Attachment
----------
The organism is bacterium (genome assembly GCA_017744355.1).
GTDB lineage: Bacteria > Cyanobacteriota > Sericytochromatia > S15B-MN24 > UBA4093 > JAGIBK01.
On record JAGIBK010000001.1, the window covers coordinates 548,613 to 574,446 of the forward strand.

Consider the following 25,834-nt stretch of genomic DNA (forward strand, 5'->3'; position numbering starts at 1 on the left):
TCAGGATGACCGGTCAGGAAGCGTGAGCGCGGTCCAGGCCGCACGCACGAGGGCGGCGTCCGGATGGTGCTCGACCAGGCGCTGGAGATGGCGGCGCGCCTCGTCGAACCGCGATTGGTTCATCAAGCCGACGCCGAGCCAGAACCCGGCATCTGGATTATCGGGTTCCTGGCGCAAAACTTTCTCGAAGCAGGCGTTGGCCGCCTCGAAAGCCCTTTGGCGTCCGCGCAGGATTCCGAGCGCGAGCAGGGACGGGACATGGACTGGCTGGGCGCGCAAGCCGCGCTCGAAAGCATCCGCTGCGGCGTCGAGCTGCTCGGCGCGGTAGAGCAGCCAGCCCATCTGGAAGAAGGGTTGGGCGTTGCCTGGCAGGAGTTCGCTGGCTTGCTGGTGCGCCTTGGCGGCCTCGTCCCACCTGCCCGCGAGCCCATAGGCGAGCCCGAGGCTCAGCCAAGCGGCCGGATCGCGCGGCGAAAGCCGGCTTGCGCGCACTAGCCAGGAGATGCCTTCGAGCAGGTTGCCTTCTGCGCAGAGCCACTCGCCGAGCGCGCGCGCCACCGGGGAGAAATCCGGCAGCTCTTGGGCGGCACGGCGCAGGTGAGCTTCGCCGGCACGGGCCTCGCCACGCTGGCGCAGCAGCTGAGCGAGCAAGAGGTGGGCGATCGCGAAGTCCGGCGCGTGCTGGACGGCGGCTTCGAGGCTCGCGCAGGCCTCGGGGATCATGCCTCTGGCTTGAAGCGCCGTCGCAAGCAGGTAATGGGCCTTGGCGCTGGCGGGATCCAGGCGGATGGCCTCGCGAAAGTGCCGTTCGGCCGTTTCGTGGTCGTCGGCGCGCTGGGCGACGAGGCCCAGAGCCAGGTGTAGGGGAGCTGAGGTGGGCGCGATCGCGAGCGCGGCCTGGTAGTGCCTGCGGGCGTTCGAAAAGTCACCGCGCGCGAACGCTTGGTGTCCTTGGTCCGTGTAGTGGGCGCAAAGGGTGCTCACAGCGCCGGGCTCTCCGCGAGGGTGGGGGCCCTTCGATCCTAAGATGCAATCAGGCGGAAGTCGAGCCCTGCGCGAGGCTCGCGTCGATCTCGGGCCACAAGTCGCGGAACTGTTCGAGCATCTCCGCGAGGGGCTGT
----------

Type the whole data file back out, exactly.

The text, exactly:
The organism is bacterium (genome assembly GCA_017744355.1).
GTDB lineage: Bacteria > Cyanobacteriota > Sericytochromatia > S15B-MN24 > UBA4093 > JAGIBK01.
On record JAGIBK010000001.1, the window covers coordinates 548,613 to 574,446 of the forward strand.

Consider the following 25,834-nt stretch of genomic DNA (forward strand, 5'->3'; position numbering starts at 1 on the left):
TCAGGATGACCGGTCAGGAAGCGTGAGCGCGGTCCAGGCCGCACGCACGAGGGCGGCGTCCGGATGGTGCTCGACCAGGCGCTGGAGATGGCGGCGCGCCTCGTCGAACCGCGATTGGTTCATCAAGCCGACGCCGAGCCAGAACCCGGCATCTGGATTATCGGGTTCCTGGCGCAAAACTTTCTCGAAGCAGGCGTTGGCCGCCTCGAAAGCCCTTTGGCGTCCGCGCAGGATTCCGAGCGCGAGCAGGGACGGGACATGGACTGGCTGGGCGCGCAAGCCGCGCTCGAAAGCATCCGCTGCGGCGTCGAGCTGCTCGGCGCGGTAGAGCAGCCAGCCCATCTGGAAGAAGGGTTGGGCGTTGCCTGGCAGGAGTTCGCTGGCTTGCTGGTGCGCCTTGGCGGCCTCGTCCCACCTGCCCGCGAGCCCATAGGCGAGCCCGAGGCTCAGCCAAGCGGCCGGATCGCGCGGCGAAAGCCGGCTTGCGCGCACTAGCCAGGAGATGCCTTCGAGCAGGTTGCCTTCTGCGCAGAGCCACTCGCCGAGCGCGCGCGCCACCGGGGAGAAATCCGGCAGCTCTTGGGCGGCACGGCGCAGGTGAGCTTCGCCGGCACGGGCCTCGCCACGCTGGCGCAGCAGCTGAGCGAGCAAGAGGTGGGCGATCGCGAAGTCCGGCGCGTGCTGGACGGCGGCTTCGAGGCTCGCGCAGGCCTCGGGGATCATGCCTCTGGCTTGAAGCGCCGTCGCAAGCAGGTAATGGGCCTTGGCGCTGGCGGGATCCAGGCGGATGGCCTCGCGAAAGTGCCGTTCGGCCGTTTCGTGGTCGTCGGCGCGCTGGGCGACGAGGCCCAGAGCCAGGTGTAGGGGAGCTGAGGTGGGCGCGATCGCGAGCGCGGCCTGGTAGTGCCTGCGGGCGTTCGAAAAGTCACCGCGCGCGAACGCTTGGTGTCCTTGGTCCGTGTAGTGGGCGCAAAGGGTGCTCACAGCGCCGGGCTCTCCGCGAGGGTGGGGGCCCTTCGATCCTAAGATGCAATCAGGCGGAAGTCGAGCCCTGCGCGAGGCTCGCGTCGATCTCGGGCCACAAGTCGCGGAACTGTTCGAGCATCTCCGCGAGGGGCTGT